The identification of damaging soluble salts is at the forefront of Conservation sciences as they can threaten the existence of a wide range of objects. Depending on many external factors, but often also due to the components of the material itself, the harmful salts must be analysed with regard to their composition, crystal form, quantity and the exact position in the pore space or on the surface of the damaged object in order to identify the cause or to plan the possibilities for their removal or mitigation.
In keeping with the importance of the problem, there has long been active international research and publication activity on the subject of harmful salts (see also The Salt Wiki). The main focus of our department is the analysis of salt crystals with light and scanning electron microscopes in relation to the substrate in which they grow or in whose pores and cracks they are crystallized. These results are combined with the results of quantitative ion analysis, which are carried out by our cooperation partners - mainly the Natural Science Laboratory of the Federal Office for Monument Preservation, Dr. Farkas Pintér - and evaluated by us on an object-related basis. This combination of qualitative and quantitative analyses allows for the best description of the problem and informs its restoration.
If preventive conservation is the goal by means of climate-controlled deactivation of salts in order to prevent their dissolution and crystallization cycle, then it all depends on a series of further investigations. Sorption isotherms are measured gravimetrically in our climate chamber, while an alternative way of observing phase transformations and hygroscopic dissolution has recently been pursued in a miniature climate chamber under the microscope. Last but not least, we also focus on monitoring the object itself in order to be able to detect all relevant changes in the salt system during the course of the seasons.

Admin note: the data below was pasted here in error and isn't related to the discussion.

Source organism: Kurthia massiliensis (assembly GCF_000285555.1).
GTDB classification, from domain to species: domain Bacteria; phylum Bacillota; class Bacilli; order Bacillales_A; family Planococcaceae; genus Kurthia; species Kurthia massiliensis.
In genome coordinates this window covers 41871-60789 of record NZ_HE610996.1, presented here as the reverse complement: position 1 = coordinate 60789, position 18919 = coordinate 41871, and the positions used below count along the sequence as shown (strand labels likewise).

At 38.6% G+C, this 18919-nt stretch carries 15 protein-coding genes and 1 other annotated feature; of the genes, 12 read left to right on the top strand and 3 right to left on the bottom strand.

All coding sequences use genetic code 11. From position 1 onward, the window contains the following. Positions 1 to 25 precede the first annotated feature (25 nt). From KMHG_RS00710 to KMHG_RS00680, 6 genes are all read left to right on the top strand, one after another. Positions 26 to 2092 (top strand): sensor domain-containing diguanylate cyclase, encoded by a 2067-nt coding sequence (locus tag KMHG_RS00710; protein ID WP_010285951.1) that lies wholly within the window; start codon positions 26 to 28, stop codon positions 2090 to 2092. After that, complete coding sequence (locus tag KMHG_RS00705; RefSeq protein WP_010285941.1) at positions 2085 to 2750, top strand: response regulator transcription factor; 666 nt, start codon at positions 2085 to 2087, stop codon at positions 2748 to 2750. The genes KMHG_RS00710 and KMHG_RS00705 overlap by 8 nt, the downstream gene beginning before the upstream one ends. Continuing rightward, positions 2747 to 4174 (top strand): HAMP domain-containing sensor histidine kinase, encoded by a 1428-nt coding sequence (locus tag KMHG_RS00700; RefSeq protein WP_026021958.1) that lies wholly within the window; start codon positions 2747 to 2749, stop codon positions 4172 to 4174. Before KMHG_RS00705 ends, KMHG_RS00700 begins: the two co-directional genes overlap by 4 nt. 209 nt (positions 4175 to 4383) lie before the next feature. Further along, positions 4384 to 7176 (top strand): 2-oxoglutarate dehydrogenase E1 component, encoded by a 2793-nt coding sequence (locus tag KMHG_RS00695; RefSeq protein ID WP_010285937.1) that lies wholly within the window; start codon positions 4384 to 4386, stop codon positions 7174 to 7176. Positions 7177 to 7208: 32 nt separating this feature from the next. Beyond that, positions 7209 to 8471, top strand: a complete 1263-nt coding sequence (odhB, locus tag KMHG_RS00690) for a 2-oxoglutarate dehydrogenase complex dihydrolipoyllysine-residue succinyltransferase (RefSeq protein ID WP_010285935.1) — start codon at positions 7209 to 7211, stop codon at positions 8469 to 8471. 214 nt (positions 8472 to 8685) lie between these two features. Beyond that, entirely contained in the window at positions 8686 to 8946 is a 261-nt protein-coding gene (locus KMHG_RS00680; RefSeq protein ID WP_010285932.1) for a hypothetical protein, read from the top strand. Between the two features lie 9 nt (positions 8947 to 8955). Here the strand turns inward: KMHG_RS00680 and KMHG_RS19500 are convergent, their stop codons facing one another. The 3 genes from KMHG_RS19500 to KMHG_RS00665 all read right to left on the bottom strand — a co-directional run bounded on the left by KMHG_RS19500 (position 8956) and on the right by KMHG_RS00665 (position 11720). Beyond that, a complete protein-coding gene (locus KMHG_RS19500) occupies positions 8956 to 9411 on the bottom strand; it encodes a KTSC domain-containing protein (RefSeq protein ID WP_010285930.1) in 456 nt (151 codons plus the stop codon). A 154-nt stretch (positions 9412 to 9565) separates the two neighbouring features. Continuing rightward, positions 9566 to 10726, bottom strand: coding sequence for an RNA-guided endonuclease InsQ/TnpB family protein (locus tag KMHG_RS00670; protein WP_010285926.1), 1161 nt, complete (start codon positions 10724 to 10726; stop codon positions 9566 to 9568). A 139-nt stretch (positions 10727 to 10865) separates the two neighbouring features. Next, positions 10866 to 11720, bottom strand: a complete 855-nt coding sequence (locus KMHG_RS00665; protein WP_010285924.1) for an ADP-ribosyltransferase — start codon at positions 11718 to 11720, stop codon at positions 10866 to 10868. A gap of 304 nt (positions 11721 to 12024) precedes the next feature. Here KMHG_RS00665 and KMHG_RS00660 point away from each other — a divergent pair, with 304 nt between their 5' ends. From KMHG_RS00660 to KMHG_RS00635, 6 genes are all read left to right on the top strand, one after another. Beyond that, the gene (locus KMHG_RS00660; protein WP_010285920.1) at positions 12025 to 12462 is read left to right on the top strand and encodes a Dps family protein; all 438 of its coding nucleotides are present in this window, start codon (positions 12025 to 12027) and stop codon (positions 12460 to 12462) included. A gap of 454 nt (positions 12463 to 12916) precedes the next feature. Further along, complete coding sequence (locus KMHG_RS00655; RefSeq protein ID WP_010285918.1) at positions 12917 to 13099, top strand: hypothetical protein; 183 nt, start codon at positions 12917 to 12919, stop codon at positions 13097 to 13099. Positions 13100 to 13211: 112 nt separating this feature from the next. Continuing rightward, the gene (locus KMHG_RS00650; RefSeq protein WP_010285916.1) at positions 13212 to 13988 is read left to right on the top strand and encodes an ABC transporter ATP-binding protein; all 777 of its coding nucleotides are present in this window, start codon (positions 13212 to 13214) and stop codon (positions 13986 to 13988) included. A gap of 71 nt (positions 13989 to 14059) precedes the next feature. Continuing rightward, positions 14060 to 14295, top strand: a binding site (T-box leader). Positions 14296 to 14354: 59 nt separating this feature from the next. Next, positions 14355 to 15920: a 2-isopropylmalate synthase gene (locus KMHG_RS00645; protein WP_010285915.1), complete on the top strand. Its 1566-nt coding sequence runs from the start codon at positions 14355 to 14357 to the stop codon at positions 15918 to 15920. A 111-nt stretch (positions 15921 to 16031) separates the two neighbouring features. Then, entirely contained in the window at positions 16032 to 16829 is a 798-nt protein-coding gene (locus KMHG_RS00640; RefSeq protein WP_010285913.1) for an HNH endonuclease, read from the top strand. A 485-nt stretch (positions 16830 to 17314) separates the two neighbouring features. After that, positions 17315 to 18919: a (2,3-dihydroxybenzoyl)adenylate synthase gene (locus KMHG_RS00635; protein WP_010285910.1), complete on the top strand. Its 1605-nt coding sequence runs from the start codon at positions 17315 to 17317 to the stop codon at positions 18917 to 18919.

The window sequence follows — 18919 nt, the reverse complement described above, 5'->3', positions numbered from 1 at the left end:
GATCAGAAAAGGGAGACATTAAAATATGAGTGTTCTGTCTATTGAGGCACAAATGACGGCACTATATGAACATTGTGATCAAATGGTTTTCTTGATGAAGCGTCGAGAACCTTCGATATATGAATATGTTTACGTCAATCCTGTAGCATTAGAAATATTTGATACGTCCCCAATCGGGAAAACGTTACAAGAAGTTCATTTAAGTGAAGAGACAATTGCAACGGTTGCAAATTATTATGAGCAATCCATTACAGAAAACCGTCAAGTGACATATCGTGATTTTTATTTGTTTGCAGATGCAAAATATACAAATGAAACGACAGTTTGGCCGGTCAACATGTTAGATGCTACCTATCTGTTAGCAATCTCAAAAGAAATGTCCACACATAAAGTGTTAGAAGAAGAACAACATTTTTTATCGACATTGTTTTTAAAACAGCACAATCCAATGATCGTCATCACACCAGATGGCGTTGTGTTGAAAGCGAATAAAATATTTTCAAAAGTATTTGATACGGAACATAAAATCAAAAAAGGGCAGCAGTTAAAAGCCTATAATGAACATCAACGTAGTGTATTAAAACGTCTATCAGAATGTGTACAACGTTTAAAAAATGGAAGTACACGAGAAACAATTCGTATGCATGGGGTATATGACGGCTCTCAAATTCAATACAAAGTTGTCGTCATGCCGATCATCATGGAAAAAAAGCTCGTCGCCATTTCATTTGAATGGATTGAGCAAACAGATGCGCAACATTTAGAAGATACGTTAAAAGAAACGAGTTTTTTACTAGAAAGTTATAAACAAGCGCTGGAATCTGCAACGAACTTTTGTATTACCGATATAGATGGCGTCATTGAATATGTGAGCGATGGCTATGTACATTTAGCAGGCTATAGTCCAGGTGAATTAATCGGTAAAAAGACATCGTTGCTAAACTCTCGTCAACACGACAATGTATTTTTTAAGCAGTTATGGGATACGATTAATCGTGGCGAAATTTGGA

Our department's most comprehensive monitoring project to date was dedicated to the interior of the underground Virgil Chapel in Vienna's city centre, where we were commissioned by the Wien Museum to develop the key data for the best possible climate control to stabilize the enormous quantities of efflorescent salts.
The detection of harmful salts continues to be a frequent topic of our work, one that we strive to improve and further develop while constantly being mindful of the needs of restoration and conservation. To go beyond the routine of standard salt analysis is necessary for a university institute with a research commission. Since the questions should mostly come from practice, however, we are in the fortunate position of being confronted with interesting problems by the relevant institutes of applied arts and the Academy of Fine Arts Vienna as well as by restorers, monument offices and museums. Recently, two extensive seminar papers at the Institute for Conservation and Restoration of the Vienna Academy of Fine Arts are worth mentioning here, which we have been able to supervise in essential parts and whose empirical values we are allowed to use.
J. Flaschberger: Multi-component clay mineral compresses for salt extraction - Physical properties and practical application of systematically developed compress formulations (2014)
J. Knollmayr: Microscopy as a method to study the moisture behaviour of harmful salts under defined relative humidity (2019)